Food for Aquatic Turtles

Red eared sliders and other aquatic species of turtles are easy to feed thanks to a variety of commercial pelleted turtle foods that are widely available. We get different brands donated to the rescue and do not recommend one over another. Whichever type you chose for your turtle, however, make sure it is age and size appropriate, as a turtle’s nutrition needs change over time.

  • Hatchling food is intended for baby turtles from the time they hatch until they are six to eight months old. Hatchling food is high in protein, fat, and calcium and is intended to support rapid growth. Hatchling food is very small and is sometimes called baby turtle food.
  • Juvenile food is for turtles up to four inches long and probably says “growth” somewhere on the label. Juvenile food is larger than the tiny hatchling pellets but is not too big for young turtles to swallow. The growth formulas are still high in protein, fat, and calcium, although not as high as the hatchling formula.
  • Adult, or maintenance, food, is appropriate for turtles over four inches long and can be used throughout a turtle’s adult life. The amount of protein and fat is reduced because the turtle’s growth rate is much slower as they age. Good adult turtle food should be fortified with calcium and other vitamins and minerals, especially if your turtle lives indoors.
  • Large or jumbo adult food is intended for older female turtles or large aquatic species who prefer a larger pellet size.
handful of chopped greens and grated carrot for turtles

Dandelion greens, swiss chard, and shredded carrots is one of our rescue turtles’ favorite veggie combos.

As they age, your turtle will be healthiest when provided fresh greens and vegetables in addition to pellets. Safe and healthy greens that our turtles enjoy include:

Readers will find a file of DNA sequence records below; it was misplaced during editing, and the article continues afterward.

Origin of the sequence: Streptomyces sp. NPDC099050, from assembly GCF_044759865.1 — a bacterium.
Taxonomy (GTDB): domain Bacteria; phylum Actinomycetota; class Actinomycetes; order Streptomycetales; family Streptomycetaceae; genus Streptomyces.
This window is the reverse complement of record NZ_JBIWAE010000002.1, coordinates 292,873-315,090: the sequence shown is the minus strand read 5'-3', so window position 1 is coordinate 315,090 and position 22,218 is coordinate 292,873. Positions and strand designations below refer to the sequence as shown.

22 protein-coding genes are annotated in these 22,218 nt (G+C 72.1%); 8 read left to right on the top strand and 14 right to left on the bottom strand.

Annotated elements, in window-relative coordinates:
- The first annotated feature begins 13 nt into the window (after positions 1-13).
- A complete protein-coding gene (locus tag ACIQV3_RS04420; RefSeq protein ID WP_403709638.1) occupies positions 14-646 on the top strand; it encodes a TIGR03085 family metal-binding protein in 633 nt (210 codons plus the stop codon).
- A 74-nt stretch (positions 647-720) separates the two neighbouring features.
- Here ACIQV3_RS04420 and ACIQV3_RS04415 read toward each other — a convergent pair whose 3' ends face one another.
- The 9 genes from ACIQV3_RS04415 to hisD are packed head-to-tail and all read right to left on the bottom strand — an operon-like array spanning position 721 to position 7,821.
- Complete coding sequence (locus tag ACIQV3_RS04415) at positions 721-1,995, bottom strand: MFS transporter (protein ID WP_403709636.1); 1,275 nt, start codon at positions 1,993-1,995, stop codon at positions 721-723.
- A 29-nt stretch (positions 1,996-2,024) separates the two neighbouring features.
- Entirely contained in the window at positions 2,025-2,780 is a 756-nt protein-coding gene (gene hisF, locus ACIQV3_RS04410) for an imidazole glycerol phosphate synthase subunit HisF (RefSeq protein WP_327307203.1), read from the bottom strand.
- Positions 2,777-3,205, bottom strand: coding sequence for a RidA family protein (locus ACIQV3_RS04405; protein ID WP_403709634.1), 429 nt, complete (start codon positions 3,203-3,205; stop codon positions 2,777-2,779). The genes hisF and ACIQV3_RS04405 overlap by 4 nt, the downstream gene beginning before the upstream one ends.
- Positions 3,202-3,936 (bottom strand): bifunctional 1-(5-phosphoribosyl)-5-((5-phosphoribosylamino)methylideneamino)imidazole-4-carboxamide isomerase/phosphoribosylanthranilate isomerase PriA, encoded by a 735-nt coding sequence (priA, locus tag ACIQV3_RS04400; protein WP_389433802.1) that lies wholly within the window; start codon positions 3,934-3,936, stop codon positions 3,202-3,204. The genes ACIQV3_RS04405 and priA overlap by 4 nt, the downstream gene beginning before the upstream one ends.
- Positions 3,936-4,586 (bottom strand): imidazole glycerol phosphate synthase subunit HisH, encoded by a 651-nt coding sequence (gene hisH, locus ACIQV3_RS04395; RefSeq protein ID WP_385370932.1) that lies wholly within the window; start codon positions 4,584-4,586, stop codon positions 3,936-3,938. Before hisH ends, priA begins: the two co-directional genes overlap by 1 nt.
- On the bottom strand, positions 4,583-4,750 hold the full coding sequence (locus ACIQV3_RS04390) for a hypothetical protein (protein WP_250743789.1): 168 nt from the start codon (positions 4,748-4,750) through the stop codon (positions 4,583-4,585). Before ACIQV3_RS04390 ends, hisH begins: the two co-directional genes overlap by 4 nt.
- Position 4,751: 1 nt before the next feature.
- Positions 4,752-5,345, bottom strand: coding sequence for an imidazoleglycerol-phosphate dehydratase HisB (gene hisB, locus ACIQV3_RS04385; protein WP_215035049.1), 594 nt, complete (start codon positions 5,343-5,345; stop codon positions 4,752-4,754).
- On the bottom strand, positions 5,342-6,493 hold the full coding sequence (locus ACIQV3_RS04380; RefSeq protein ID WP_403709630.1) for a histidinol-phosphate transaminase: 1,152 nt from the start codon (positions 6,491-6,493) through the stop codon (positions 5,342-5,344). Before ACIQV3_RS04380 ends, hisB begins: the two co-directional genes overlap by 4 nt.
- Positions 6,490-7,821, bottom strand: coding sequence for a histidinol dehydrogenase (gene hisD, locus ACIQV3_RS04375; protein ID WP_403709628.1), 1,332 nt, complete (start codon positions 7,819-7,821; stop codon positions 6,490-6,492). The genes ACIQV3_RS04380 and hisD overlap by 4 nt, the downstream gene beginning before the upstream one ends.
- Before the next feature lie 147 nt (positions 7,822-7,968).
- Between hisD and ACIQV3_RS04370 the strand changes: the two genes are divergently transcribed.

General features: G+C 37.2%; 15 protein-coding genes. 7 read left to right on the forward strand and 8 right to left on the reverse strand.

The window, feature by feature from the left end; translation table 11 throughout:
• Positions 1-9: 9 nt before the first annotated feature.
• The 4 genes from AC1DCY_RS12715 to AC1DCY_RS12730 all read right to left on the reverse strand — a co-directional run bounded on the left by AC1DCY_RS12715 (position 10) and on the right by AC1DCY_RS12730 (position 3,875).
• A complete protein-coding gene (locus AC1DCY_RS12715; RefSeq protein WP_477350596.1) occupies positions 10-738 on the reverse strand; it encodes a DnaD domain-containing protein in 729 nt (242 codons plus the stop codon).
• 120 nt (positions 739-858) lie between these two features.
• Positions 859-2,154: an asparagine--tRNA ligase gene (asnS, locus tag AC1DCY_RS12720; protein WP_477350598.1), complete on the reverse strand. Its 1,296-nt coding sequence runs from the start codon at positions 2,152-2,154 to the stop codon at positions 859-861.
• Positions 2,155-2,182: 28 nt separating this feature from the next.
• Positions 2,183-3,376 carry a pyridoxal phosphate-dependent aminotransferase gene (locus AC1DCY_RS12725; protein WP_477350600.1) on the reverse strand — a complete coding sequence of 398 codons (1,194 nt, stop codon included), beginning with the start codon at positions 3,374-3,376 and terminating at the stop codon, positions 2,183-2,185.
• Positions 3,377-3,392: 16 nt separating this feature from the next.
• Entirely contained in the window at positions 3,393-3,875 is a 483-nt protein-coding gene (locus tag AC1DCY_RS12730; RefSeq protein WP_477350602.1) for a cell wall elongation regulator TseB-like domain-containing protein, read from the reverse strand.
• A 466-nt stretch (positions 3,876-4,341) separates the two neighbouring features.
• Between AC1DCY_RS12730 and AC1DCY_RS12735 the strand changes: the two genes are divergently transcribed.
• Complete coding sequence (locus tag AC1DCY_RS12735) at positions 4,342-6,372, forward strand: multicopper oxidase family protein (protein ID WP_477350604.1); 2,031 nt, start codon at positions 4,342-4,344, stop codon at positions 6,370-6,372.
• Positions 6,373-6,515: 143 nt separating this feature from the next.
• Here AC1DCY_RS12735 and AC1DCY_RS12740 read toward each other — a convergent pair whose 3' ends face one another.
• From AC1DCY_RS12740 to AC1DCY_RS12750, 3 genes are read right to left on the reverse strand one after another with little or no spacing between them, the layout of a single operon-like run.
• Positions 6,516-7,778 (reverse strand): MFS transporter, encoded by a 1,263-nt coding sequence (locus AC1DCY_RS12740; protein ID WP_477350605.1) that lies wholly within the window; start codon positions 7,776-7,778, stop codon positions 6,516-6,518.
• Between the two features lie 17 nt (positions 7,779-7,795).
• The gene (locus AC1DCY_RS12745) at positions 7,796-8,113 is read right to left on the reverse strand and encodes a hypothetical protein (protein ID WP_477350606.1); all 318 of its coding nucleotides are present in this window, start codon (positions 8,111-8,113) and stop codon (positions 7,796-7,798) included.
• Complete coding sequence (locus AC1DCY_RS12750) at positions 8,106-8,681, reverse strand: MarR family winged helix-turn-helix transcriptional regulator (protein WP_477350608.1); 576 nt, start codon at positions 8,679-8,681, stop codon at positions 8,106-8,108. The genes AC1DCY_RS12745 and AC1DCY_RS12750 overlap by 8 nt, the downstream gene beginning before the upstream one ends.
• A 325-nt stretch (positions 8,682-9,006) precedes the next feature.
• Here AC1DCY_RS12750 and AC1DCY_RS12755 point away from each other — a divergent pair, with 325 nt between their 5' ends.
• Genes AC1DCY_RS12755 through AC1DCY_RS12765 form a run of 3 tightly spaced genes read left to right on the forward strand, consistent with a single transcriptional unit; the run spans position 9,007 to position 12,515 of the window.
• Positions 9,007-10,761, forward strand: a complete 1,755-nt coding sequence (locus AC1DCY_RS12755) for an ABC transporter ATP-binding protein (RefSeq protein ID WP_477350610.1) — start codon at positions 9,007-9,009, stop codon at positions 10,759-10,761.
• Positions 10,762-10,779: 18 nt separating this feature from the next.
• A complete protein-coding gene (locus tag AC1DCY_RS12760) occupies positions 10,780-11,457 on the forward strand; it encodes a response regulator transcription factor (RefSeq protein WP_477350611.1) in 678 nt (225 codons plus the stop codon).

• Green leaf lettuce
  • Red leaf lettuce
  • Swiss chard
  • Collard greens
  • Dandelion greens
  • Kale
  • Arugula
  • Bok choy
  • Romaine (the least desirable but most readily available)

Other vegetables you can offer occasionally are:

  • Grated carrots
  • Grated squash
  • Sliced sweet potato
  • Green beans

If you are interested in keeping a turtle pet, please visit our adoption page for a care sheet, which includes all the housing and food basics, and to meet our adoptable red eared sliders.

Red Eared Invaders

Don’t get us wrong, we love red eared sliders. These friendly southeastern U.S. natives make wonderful pets. But red eared sliders are also one of the most invasive species on Earth, and people are at fault.

Because they are hardy and easy to breed, red eared sliders are the most popular turtle in the pet trade. They can be found everywhere from pet stores to flea markets. Sliders are often sold as quarter-sized babies in tiny plastic tanks. The problem is they don’t stay small.

large female red eared slider turtle sitting on basking dock

Big Mama came from the wild in 2019 after being hit by a car. Her shell is 11.5 inches long. She lives in a 150 gallon tank.

Male red eared sliders can reach six inches in shell length. The recommended minimum aquarium size for turtles is ten gallons per one inch of shell, so an adult male slider should have a 60-gallon aquarium. While the little plastic tank was doable, many people lack funds, space, or sufficient interest to properly house a turtle.

And that is just the males. What happens if that baby turtle turns out to be a female, who might grow to resemble half a basketball?

What happens, all too often, is people decide their growing pet turtles should be “free,” and release them into ponds and rivers. There, the sliders who survive (and many do – remember we said they were hardy turtles) take over. All it takes is one male in the mix, as a male may mate with many females, and suddenly there are hundreds of baby sliders. Red eared sliders are aggressive and can outcompete native turtles, like our painted turtles, for food and territory. Sliders also introduce disease into the native turtle populations. Outside of their native range, sliders are known to contribute to the decline of local species.

Thanks to the pet trade, red eared sliders have invaded almost every U.S. state and parts of Canada. They are also exported and are now found in ponds in Europe, Africa, and Asia. And everywhere sliders go, other turtles are in danger.

Keeping red eared sliders out of our native turtle habitats is part of Dancing Turtle’s mission. We take in sliders, recovered from the wild or surrendered, to rehome them or, in the case of the big females, to provide a safe place for them to live out their lives. A long-term goal is a pond enclosed by a fence just for our female sliders.

If you are interested in keeping a turtle pet, please visit our adoption page for a care sheet and to meet our adoptable red eared sliders.